“This is really useful in telling us who is most at risk during a major fire,” said Jeffrey Johnson, a senior epidemiologist at the San Diego Health and Human Services Agency who also worked on the project.

He said the model could help guide evacuations, shelter arrangements and a host of other decisions before, during and after fires.

The researchers think the modeling system could eventually be used in communities around the country to offer more precise, timely smoke warnings.

The National Weather Service and state and local public health and emergency management officials monitor weather conditions influencing fire and smoke extensively and cooperate on warnings.

But great uncertainties remain about how fires will progress and how to assess the risk from smoke for the young, elderly, infirm and otherwise healthy people.

Most states and many local health departments in fire-prone regions have guidelines for issuing warnings, but residents and local officials have to use their best judgment in deciding when to shelter or evacuate, when to cancel outdoor events or close schools.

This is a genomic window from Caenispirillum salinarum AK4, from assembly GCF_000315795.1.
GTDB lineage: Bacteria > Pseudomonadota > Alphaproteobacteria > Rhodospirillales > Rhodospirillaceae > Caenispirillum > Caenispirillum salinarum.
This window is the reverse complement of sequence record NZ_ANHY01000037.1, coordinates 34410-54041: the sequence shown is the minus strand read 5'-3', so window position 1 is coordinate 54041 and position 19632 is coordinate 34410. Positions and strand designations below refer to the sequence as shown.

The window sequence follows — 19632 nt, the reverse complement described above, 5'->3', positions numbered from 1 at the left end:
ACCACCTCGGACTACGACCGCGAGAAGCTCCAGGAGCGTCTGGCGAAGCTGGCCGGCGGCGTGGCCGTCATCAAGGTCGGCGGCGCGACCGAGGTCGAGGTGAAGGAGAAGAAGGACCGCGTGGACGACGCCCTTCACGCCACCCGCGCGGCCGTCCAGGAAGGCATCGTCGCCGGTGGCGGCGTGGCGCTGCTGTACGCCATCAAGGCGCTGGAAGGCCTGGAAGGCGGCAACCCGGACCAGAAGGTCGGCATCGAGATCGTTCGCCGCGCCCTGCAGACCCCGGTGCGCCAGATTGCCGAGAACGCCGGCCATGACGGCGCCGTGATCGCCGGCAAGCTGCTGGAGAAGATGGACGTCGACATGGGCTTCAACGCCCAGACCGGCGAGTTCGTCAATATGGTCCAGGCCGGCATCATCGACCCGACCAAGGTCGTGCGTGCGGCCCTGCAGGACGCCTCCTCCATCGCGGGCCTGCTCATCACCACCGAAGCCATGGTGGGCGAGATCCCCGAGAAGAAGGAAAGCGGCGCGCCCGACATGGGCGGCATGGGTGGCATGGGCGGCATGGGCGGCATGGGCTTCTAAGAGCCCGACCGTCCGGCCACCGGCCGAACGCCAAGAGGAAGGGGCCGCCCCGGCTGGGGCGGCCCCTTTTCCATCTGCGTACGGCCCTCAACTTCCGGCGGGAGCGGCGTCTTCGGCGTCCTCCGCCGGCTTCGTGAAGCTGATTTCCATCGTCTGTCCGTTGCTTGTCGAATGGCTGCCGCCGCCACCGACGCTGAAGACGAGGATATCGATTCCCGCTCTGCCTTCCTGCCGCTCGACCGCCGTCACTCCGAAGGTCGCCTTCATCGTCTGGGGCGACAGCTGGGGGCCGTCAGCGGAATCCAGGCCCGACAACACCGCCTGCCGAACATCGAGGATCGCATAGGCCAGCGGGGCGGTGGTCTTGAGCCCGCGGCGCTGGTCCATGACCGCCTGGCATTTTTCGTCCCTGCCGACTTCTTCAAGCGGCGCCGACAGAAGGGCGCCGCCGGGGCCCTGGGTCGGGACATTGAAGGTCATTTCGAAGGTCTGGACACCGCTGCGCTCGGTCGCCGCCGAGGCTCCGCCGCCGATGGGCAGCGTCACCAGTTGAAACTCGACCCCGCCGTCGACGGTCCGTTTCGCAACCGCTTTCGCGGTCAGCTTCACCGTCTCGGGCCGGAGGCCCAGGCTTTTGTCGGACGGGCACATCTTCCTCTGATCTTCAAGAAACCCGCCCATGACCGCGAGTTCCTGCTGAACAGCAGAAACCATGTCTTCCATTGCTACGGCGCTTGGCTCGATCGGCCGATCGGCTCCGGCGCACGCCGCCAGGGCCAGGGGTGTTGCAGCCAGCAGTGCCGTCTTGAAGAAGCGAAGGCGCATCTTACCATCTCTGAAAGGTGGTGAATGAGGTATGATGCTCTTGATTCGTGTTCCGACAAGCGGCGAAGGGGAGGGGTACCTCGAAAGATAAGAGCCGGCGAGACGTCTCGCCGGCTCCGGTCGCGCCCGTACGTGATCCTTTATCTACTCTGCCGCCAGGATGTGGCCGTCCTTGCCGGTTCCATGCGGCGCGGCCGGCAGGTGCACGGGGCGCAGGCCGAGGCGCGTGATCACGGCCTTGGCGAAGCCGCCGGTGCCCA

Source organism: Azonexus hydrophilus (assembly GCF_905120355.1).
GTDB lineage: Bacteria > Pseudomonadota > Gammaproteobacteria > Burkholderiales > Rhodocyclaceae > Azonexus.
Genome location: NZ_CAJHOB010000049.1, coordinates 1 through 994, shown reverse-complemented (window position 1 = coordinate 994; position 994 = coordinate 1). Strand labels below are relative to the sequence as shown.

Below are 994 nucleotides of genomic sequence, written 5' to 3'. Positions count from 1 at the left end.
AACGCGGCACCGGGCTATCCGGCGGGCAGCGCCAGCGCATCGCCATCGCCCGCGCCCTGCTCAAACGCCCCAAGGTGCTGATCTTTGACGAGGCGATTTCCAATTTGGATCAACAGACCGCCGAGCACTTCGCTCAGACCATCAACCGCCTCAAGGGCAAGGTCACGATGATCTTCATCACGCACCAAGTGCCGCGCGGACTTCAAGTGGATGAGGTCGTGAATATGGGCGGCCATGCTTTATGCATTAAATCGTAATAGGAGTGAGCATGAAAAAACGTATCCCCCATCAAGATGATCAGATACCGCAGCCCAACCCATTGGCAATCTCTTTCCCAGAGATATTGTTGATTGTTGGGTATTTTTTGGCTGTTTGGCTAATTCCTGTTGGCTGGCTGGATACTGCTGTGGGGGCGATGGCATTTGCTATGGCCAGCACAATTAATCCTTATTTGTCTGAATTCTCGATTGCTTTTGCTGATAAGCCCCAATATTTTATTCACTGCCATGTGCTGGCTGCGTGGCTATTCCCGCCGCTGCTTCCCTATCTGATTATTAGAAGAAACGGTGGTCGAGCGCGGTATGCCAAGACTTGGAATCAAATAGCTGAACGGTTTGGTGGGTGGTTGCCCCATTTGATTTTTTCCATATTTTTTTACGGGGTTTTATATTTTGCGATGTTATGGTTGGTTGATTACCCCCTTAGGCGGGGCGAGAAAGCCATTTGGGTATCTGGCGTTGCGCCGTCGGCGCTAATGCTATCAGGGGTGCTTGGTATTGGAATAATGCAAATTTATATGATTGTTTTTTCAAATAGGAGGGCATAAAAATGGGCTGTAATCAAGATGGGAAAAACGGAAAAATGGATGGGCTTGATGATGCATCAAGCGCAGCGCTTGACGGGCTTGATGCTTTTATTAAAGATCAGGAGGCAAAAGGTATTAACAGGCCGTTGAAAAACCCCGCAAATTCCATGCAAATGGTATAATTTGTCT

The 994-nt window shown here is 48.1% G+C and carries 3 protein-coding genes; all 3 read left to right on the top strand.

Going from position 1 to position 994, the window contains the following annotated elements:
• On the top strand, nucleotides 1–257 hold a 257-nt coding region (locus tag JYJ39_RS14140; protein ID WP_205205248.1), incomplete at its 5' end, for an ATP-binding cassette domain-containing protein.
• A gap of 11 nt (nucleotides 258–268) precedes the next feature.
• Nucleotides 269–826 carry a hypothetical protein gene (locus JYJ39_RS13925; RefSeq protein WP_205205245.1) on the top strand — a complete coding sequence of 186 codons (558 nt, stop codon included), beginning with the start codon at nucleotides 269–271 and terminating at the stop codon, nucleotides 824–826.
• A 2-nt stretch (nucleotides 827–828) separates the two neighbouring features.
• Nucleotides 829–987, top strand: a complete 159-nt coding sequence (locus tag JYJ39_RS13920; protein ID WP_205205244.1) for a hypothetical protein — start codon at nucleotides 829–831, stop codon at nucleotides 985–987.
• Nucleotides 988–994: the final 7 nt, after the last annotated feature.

“Getting a forecast to people on the ground in enough time to plan a response is difficult, because fire conditions can change so rapidly,” said Michael Brauer, associate professor of environmental hygiene at the University of British Columbia. “They want people to respond when they tell them to leave, and they don’t have that many chances to mess up if they cry wolf.”

Satellite images also have tracked ways in which smoke can get caught in Utah’s valleys.

Later in the fall, smoke can be a particular concern when the sun isn’t as hot, causing this phenomenon.

Jim Steenburgh, a professor of atmospheric sciences at the University of Utah, said there are situations when smoke can get trapped in valleys and basins, usually at night and in the fall when the heating from the sun is less intense.

“While this can happen along the Wasatch Front, it’s not that common. Mostly, we just are in smoke from remote fires.”